Opthotech's Fovista crashes out in wet AMD
- Eye disease specialist Opthotech Corp. reported Monday a third and final Phase 3 trial of its experimental therapy Fovista failed to meet its primary goal, another setback after two previous late-stage studies failed late last year.
- The OPH1004 study tested Fovista in combination with Regeneron Pharmaceuticals, Inc.'s Eylea or Roche AG's Avastin in patients with wet acute macular degeneration (AMD). Adding Fovista to the two drugs, however, did not improve visual acuity at 12 months compared to either Eylea or Avastin monotherapy.
- As a result, Opthotech said it will stop treatment of patients who are in the second year of the study, but the company confirmed it would continue to develop candidates to treat orphan retinal diseases.
Opthotech's fortunes appeared much brighter back in 2014, when Novartis AG inked a deal for rights to Fovista (pegpleranib) in wet AMD outside the U.S.
The Swiss pharma paid $200 million upfront, with another $130 in a near-term enrollment milestone, to access the drug. Other milestone payments pushed overall deal value to above $1 billion.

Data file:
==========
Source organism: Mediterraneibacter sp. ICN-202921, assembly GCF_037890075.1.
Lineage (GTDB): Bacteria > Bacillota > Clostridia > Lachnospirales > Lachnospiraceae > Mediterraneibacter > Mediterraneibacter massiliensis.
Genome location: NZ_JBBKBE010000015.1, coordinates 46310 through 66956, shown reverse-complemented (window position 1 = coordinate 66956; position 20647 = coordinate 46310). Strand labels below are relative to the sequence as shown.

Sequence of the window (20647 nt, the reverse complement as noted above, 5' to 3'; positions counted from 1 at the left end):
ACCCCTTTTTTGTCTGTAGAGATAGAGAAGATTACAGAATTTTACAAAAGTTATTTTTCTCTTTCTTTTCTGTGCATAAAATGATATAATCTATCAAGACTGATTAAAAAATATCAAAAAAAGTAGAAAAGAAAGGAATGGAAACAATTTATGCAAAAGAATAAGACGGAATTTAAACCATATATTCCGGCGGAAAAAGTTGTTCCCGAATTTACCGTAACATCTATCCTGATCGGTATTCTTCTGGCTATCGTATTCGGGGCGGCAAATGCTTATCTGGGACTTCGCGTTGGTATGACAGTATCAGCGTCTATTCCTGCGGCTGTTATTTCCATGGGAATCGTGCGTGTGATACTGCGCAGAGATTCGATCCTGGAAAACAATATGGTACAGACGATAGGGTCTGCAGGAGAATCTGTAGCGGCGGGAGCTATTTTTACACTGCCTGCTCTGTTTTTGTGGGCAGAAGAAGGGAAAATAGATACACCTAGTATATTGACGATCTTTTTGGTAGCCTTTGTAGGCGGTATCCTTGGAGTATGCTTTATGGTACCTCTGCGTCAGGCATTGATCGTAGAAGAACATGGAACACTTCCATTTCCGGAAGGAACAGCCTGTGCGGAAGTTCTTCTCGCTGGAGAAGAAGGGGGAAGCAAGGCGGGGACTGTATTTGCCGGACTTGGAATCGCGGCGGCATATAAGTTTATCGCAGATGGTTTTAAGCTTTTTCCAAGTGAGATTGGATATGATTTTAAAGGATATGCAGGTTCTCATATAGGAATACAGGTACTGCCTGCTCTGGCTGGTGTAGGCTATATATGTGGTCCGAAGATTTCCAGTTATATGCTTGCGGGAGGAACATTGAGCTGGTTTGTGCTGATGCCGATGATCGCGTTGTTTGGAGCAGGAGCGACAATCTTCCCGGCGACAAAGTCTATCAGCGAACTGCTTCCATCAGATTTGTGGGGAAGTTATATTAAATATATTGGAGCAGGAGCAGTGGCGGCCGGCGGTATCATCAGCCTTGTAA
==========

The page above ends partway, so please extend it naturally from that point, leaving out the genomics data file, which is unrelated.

Last year, however, the combo of Fovista and Novartis' Lucentis (ranbizumab) failed in two Phase 3 trials, with no significant improvements in visual acuity in wet age-related macular degeneration (AMD) compared with patients given Lucentis alone.
At the time, Jefferies analysts suggested the results could be a nail in the coffin for anti-PDGF therapies like Fovista in wet AMD. Ophthotech's shares dropped nearly 85% in value, and the company announced that it would halt the two studies and cut between 125 and 135 staff.
Last month, Novartis and Ophthotech suspended much of their deal, effectively putting things on hold until it was clear whether the drug could prove its effectiveness. Positive results from the OPH1004 might have changed the picture somewhat but the negative results further confirm Fovista's lack of efficacy when paired with anti-VEGF therapies.
According to Ophtotech, treatment with the combo led to an average improvement of 0.38 letters of vision over either monotherapy as measured by the ETDRS standardized chart after one year. The results were not statistically significant.
While this presumably means an end to Fovista in wet AMD, Ophthotech remained upbeat on its clinical pipeline.
"This outcome does not affect our strategy as the Company moves forward with multiple ongoing or planned clinical programs in orphan retinal diseases coupled with multiple ongoing or planned clinical trials in back of the eye indications," said company CEO Glenn Sblendorio in a statement.
Shares in Opthotech fell in opening trading Monday before gaining about 10 cents to rise to $2.65 per share.
- Ophthotech Press release
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